Archive for December 20th, 2011



Gen Y




Baby Boomers




WITH the current focus on youth, change and transformation, it’s hard for the older generation not to feel they are being sidelined and their expiry date expedited. Every day there are announcements of programmes to attract the Gen X, Gen Y and millenium babies, but hardly any for the Baby Boomers, the septuagenarians and octogenarians before them. It is as though the latter are becoming the forgotten generation – obsolete!

No doubt investment in the youth of today is good business sense as they have the potential to be the most resourceful human capital. The government’s transformation plans to position the country as a globally competitive and technologically advanced nation alongside regional and international giants require the expert education and training of Malaysian youth to prepare them to become the leaders of tomorrow.

Besides, it makes good political sense to garner the support of young voters by taking care of their interests with concrete schemes to ensure their hopes and dreams come true. The nation’s youth have to be wooed to give them a sense of belonging and nationhood through which it is hoped they will quickly see the wood for the trees, and pick out the gems from among the pebbles in the political arena.

Research shows that while Gen Y, alternatively called the Gen Me and New Boomers born between 1982-2001, are more civic-minded, confident, tolerant, demonstrate a good team-working spirit and entrepreneurial skills, they are said to be imbued with a selfish sense of entitlement, a rejection of social conventions and increasing narcissism. Made culturally liberal and politically aware by the quick and constant flow of communication via email, texting and social networking, they are indeed a fertile catchment area for new information and propaganda especially on the internet.

It is doubtful, however, if the barrage of incentives and promises showered on them at workshops and seminars is a substitute for a nurturing family and community life. It is unlikely that they can replace the sound values and principles handed down by caring elders who have experienced life’s vicissitudes and know better.

While technologically savvy modes of communication such as Facebook and Twitter offer the virtual space for outbursts of brilliance, they cannot replace the face to face engagement with peers, superiors, colleagues and associates where mental prowess and creative genius would have to be sustained in a steady stream of discussion, dialogue and discourse across and around real tables.

A truly innovative national scheme to implement would be the injection of new life into the Baby Boomers. Their expertise and experience should be recycled into a productive synergy with the energy and enthusiasm of the New Boomers. There can be specific programmes to mobilise the country’s senior citizens who want to contribute in relevant ways to society.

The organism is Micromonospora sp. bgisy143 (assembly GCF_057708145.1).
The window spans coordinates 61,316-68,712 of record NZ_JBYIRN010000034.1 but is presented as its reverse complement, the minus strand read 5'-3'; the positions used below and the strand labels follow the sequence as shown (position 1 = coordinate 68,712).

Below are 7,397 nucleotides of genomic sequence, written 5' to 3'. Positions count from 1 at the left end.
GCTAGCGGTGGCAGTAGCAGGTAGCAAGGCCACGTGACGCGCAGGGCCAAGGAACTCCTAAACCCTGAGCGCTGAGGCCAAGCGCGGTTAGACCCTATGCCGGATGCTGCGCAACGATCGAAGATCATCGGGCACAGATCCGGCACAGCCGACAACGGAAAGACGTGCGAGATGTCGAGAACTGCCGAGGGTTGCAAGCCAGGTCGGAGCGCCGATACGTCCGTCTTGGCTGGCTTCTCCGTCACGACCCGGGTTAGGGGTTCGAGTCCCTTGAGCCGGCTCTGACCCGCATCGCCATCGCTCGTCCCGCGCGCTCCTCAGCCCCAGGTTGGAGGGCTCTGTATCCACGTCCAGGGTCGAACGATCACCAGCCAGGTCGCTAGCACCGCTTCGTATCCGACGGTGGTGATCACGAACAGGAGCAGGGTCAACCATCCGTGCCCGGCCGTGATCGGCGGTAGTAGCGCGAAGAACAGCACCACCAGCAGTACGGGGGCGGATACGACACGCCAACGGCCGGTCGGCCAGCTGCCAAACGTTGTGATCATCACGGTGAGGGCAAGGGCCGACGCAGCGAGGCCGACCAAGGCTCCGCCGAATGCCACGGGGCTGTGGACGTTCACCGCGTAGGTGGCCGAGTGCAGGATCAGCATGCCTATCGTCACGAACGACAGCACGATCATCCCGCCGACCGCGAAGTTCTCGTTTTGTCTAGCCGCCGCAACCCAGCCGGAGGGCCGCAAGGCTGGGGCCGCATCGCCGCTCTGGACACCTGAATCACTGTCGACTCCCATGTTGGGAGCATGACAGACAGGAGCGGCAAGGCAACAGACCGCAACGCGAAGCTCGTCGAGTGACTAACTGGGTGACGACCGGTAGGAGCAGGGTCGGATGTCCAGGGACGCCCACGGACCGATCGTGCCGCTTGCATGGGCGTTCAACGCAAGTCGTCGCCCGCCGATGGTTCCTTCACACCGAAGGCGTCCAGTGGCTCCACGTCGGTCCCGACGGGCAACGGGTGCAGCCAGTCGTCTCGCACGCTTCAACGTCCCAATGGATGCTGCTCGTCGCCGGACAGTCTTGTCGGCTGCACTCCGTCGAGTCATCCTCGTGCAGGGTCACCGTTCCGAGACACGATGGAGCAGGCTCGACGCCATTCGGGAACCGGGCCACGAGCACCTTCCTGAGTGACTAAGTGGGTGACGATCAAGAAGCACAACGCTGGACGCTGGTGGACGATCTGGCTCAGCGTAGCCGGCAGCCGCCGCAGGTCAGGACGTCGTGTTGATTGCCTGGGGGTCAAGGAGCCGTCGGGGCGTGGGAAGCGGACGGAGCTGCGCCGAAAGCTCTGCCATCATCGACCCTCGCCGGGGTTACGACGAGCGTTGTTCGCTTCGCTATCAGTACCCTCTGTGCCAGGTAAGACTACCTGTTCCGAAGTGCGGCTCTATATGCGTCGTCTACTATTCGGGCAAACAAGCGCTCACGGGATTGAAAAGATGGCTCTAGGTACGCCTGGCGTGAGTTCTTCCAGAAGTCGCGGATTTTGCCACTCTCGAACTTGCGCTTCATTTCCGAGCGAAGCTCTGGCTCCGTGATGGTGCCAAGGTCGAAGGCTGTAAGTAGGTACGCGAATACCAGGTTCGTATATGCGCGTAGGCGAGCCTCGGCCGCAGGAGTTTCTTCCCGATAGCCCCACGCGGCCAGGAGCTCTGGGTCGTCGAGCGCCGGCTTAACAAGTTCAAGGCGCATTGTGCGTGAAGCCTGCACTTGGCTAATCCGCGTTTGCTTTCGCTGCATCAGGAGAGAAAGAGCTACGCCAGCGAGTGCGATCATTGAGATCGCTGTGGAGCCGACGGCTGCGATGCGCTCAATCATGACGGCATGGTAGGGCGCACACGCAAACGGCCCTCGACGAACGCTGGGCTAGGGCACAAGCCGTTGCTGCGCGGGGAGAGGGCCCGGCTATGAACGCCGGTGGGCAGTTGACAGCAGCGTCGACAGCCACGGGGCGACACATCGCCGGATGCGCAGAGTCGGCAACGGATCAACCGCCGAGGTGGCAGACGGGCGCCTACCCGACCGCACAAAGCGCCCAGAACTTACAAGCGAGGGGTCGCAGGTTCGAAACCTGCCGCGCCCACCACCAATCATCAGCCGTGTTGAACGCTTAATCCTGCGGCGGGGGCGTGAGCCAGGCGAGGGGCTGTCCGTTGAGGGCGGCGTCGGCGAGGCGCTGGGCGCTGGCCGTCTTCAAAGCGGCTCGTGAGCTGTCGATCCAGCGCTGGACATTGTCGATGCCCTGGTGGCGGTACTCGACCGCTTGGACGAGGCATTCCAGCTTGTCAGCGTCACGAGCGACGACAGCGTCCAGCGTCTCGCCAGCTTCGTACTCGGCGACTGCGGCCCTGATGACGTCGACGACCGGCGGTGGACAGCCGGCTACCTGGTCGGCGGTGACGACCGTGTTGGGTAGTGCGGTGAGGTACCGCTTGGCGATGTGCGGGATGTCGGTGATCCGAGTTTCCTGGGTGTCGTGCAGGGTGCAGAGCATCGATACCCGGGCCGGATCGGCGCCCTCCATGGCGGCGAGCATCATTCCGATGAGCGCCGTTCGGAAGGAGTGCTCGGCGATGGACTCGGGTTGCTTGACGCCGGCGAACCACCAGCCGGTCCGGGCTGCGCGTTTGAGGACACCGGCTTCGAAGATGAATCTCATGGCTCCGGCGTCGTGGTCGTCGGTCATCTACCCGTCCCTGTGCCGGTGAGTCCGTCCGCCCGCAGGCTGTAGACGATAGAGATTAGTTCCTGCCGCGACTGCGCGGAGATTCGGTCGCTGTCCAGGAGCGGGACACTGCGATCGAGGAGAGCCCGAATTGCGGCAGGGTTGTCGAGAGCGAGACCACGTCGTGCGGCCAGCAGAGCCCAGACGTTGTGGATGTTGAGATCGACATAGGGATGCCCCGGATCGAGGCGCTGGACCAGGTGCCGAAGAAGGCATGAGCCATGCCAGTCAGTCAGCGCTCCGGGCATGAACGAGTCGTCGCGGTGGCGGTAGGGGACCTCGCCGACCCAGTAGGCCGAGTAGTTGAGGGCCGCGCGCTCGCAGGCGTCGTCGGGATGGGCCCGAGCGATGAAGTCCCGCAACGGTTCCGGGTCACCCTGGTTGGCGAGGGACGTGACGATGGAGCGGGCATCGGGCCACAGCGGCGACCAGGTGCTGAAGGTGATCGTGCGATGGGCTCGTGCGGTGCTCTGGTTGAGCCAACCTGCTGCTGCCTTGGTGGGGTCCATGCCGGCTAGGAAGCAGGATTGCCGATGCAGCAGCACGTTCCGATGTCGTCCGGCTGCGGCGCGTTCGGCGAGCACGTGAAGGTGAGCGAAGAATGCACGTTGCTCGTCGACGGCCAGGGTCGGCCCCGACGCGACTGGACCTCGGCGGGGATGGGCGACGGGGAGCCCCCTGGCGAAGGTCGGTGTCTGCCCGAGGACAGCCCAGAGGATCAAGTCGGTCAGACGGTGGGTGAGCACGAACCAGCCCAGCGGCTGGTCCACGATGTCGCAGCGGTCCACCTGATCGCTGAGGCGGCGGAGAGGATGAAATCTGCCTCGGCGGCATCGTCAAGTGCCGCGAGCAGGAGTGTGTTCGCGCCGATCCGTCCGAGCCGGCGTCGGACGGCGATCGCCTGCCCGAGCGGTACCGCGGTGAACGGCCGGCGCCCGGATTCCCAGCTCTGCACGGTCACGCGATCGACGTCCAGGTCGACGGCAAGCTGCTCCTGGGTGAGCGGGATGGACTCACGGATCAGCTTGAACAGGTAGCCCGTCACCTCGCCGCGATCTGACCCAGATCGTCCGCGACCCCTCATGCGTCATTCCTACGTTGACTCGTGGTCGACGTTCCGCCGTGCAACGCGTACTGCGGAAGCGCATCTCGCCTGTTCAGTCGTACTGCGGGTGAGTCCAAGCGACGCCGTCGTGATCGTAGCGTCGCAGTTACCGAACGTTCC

Many do it privately in their own time and at their own pace. The civic-minded take up the cause of a charity or an NGO while the religious involve themselves in mosque, church and temple activities. Some reaffirm their loyalty to their alma mater by contributing to alumni and foundation work, others focus on their family legacy and heritage.

There is a sizeable group, however, who seem to be stuck in a time warp. They are disgruntled and feel that their past contributions to the nation and the government have not been duly recognised. They are no doubt grateful for the pensions and gratuities received but feel they are a neglected lot. It is for a caring society to boost the self-esteem and confidence of its ageing population by involving them in meaningful activities.

I remember feeling insecure about my impending retirement and making a conscious effort to plan for it. Having worked the whole of my life, I could not conceive of a time when I had all the time to myself. What would I do apart from socialising at weddings and family gatherings, birthdays and funerals in-between attending the inevitable agama classes to prepare myself for the after-life?

In middle age especially, the feel-good factor comes from knowing that you are still productive – if not biologically, at least mentally. Senior citizens need to be involved in activities where the results of their efforts are visible and tangible. This will give them a deep sense of personal satisfaction as they feel they can still be useful and their contributions acknowledged without having to crawl around to family and friends.

Besides, their political prowess should never be underestimated. Baby Boomers have seen the nation through the more than half a century of growth and development which Gen Y and Gen Me have no idea of. They have seen the blood, sweat and tears of their forefathers and can distinguish between leaders and their brand of leadership. But a good many have become disillusioned.

December 2011